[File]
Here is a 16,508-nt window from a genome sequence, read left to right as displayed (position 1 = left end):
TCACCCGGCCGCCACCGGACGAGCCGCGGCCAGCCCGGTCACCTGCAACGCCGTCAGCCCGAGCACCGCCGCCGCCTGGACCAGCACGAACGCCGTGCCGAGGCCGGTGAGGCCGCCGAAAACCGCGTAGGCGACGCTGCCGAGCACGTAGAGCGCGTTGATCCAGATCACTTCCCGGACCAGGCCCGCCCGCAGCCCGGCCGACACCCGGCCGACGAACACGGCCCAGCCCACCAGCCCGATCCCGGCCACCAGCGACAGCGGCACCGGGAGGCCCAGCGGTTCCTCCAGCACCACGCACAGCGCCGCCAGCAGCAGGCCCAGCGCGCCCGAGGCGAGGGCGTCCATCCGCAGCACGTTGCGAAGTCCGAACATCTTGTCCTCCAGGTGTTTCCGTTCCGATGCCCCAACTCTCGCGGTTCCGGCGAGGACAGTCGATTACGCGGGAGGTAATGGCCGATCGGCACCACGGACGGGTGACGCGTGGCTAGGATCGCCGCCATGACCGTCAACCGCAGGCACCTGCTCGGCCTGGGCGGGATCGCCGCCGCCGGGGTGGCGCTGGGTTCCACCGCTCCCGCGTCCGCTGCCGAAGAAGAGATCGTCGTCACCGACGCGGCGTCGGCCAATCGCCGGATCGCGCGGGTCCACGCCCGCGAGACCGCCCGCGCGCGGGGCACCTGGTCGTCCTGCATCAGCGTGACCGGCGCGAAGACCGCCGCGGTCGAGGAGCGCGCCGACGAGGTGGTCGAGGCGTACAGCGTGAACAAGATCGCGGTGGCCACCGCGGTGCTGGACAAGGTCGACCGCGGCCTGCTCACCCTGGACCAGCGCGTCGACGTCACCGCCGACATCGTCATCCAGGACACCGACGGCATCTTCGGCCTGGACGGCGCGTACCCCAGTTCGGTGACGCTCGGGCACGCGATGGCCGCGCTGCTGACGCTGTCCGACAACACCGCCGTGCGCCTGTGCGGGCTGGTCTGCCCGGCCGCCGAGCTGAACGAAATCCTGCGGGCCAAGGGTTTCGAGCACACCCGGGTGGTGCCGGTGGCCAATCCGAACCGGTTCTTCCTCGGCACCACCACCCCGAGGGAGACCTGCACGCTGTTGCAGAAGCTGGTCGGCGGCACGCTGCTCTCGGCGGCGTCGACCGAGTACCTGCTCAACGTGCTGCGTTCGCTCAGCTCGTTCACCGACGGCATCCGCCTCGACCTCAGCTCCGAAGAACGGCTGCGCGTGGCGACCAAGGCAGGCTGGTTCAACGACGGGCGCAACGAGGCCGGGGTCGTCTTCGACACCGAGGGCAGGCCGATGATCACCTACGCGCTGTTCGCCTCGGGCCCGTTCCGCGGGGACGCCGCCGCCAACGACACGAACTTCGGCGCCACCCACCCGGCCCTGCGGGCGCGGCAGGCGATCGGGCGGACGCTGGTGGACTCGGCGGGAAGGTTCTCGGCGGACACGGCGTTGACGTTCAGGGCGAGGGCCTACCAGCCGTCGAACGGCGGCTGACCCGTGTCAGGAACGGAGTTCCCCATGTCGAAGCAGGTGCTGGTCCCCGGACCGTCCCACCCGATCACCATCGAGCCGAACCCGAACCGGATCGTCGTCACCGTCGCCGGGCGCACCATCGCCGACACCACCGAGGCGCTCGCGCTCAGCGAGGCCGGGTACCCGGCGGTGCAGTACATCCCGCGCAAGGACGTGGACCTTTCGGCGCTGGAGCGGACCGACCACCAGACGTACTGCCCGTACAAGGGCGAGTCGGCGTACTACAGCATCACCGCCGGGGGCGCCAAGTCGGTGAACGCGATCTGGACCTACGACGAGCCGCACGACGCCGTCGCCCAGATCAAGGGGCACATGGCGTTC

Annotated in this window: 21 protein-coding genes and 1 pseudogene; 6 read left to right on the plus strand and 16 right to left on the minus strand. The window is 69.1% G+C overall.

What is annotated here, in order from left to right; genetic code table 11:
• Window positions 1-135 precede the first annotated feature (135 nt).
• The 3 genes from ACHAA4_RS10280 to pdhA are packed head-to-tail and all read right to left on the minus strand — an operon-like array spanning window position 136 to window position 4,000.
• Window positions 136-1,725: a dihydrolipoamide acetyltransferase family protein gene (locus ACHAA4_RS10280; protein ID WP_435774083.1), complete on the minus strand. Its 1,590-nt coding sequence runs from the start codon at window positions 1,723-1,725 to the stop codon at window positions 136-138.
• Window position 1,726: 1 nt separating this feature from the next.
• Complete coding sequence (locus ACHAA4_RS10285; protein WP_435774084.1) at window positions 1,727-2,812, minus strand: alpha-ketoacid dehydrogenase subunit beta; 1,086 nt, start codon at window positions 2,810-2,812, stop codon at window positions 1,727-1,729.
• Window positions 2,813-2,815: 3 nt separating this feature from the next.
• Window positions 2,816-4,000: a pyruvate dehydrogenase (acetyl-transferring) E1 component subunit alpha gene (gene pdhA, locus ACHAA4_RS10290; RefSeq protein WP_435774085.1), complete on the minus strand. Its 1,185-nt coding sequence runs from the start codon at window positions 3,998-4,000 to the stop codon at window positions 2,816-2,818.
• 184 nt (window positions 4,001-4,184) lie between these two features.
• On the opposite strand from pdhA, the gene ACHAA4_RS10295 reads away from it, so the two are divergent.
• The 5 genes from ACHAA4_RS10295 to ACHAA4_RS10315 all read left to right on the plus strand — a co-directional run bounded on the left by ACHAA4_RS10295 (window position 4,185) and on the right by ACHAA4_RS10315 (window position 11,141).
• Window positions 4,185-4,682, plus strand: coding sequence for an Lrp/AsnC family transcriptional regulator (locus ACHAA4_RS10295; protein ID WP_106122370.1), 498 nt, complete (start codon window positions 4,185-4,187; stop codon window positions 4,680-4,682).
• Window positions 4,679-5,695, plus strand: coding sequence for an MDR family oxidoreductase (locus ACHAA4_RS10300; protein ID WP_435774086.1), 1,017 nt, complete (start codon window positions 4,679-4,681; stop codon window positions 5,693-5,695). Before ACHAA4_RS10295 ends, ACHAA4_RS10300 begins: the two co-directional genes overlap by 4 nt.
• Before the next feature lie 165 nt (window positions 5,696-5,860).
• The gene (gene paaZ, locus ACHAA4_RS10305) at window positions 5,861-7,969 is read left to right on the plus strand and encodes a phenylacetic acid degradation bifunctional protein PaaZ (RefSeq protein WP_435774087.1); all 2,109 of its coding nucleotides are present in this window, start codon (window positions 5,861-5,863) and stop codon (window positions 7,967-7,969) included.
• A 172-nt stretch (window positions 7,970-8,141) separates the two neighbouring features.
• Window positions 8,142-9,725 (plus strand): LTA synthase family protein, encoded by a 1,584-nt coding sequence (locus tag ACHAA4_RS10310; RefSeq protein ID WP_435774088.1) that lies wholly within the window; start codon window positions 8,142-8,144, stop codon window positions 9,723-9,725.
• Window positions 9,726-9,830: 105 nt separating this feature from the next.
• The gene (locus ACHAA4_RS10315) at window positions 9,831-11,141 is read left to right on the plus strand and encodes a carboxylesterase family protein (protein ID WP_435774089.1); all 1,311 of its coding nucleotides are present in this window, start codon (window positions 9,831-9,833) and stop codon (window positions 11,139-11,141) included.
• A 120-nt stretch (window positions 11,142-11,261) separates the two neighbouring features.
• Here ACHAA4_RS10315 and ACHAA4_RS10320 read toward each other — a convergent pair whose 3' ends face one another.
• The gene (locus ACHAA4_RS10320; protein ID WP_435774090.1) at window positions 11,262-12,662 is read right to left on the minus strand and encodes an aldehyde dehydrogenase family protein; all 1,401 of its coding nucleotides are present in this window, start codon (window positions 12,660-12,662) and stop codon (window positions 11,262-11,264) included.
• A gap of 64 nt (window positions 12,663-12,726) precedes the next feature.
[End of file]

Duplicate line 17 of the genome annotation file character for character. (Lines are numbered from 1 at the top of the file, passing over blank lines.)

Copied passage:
• Before the next feature lie 165 nt (window positions 5,696-5,860).